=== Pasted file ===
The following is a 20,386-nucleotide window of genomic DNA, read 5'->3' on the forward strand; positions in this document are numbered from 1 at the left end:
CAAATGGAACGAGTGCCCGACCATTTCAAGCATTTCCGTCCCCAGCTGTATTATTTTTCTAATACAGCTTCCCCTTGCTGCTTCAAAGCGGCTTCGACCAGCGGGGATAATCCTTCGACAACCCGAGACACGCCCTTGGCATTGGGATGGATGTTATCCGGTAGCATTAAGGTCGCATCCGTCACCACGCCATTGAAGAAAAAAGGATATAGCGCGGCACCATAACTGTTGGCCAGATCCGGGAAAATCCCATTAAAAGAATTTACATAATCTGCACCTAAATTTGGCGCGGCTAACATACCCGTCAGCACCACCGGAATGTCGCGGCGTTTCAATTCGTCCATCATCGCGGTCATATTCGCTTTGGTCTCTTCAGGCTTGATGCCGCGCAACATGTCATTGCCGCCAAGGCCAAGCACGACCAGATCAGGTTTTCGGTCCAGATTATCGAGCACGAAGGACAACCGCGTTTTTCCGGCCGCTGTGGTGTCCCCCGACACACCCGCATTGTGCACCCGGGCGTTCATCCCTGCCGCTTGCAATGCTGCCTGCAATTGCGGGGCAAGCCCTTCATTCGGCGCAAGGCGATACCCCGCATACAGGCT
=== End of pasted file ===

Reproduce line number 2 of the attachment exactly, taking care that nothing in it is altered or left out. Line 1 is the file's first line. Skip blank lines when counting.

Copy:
CAAATGGAACGAGTGCCCGACCATTTCAAGCATTTCCGTCCCCAGCTGTATTATTTTTCTAATACAGCTTCCCCTTGCTGCTTCAAAGCGGCTTCGACCAGCGGGGATAATCCTTCGACAACCCGAGACACGCCCTTGGCATTGGGATGGATGTTATCCGGTAGCATTAAGGTCGCATCCGTCACCACGCCATTGAAGAAAAAAGGATATAGCGCGGCACCATAACTGTTGGCCAGATCCGGGAAAATCCCATTAAAAGAATTTACATAATCTGCACCTAAATTTGGCGCGGCTAACATACCCGTCAGCACCACCGGAATGTCGCGGCGTTTCAATTCGTCCATCATCGCGGTCATATTCGCTTTGGTCTCTTCAGGCTTGATGCCGCGCAACATGTCATTGCCGCCAAGGCCAAGCACGACCAGATCAGGTTTTCGGTCCAGATTATCGAGCACGAAGGACAACCGCGTTTTTCCGGCCGCTGTGGTGTCCCCCGACACACCCGCATTGTGCACCCGGGCGTTCATCCCTGCCGCTTGCAATGCTGCCTGCAATTGCGGGGCAAGCCCTTCATTCGGCGCAAGGCGATACCCCGCATACAGGCT